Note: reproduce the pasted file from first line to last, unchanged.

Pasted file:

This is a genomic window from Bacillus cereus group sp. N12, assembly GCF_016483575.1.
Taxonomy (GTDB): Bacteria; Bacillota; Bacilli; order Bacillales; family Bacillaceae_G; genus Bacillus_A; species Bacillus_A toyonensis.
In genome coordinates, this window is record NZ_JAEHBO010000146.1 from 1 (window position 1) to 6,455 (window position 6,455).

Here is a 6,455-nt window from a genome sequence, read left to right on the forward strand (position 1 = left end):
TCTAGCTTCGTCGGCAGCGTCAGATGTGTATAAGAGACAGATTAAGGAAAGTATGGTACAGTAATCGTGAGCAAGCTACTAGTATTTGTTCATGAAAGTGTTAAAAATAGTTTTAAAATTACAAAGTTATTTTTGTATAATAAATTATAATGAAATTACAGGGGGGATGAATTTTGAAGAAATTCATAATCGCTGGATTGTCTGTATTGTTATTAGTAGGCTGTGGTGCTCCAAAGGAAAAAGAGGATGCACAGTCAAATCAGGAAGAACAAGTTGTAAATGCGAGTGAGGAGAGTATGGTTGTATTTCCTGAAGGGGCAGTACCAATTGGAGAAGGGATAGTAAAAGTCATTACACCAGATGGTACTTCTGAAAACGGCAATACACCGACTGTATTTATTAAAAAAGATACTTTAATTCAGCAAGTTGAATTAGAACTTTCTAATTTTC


This is a genomic window from Bacillus cereus group sp. N12, assembly GCF_016483575.1.
Taxonomy (GTDB): Bacteria; Bacillota; Bacilli; order Bacillales; family Bacillaceae_G; genus Bacillus_A; species Bacillus_A toyonensis.
In genome coordinates, this window is record NZ_JAEHBO010000146.1 from 1 (window position 1) to 6,455 (window position 6,455).

Here is a 6,455-nt window from a genome sequence, read left to right on the forward strand (position 1 = left end):
TCTAGCTTCGTCGGCAGCGTCAGATGTGTATAAGAGACAGATTAAGGAAAGTATGGTACAGTAATCGTGAGCAAGCTACTAGTATTTGTTCATGAAAGTGTTAAAAATAGTTTTAAAATTACAAAGTTATTTTTGTATAATAAATTATAATGAAATTACAGGGGGGATGAATTTTGAAGAAATTCATAATCGCTGGATTGTCTGTATTGTTATTAGTAGGCTGTGGTGCTCCAAAGGAAAAAGAGGATGCACAGTCAAATCAGGAAGAACAAGTTGTAAATGCGAGTGAGGAGAGTATGGTTGTATTTCCTGAAGGGGCAGTACCAATTGGAGAAGGGATAGTAAAAGTCATTACACCAGATGGTACTTCTGAAAACGGCAATACACCGACTGTATTTATTAAAAAAGATACTTTAATTCAGCAAGTTGAATTAGAACTTTCTAATTTTC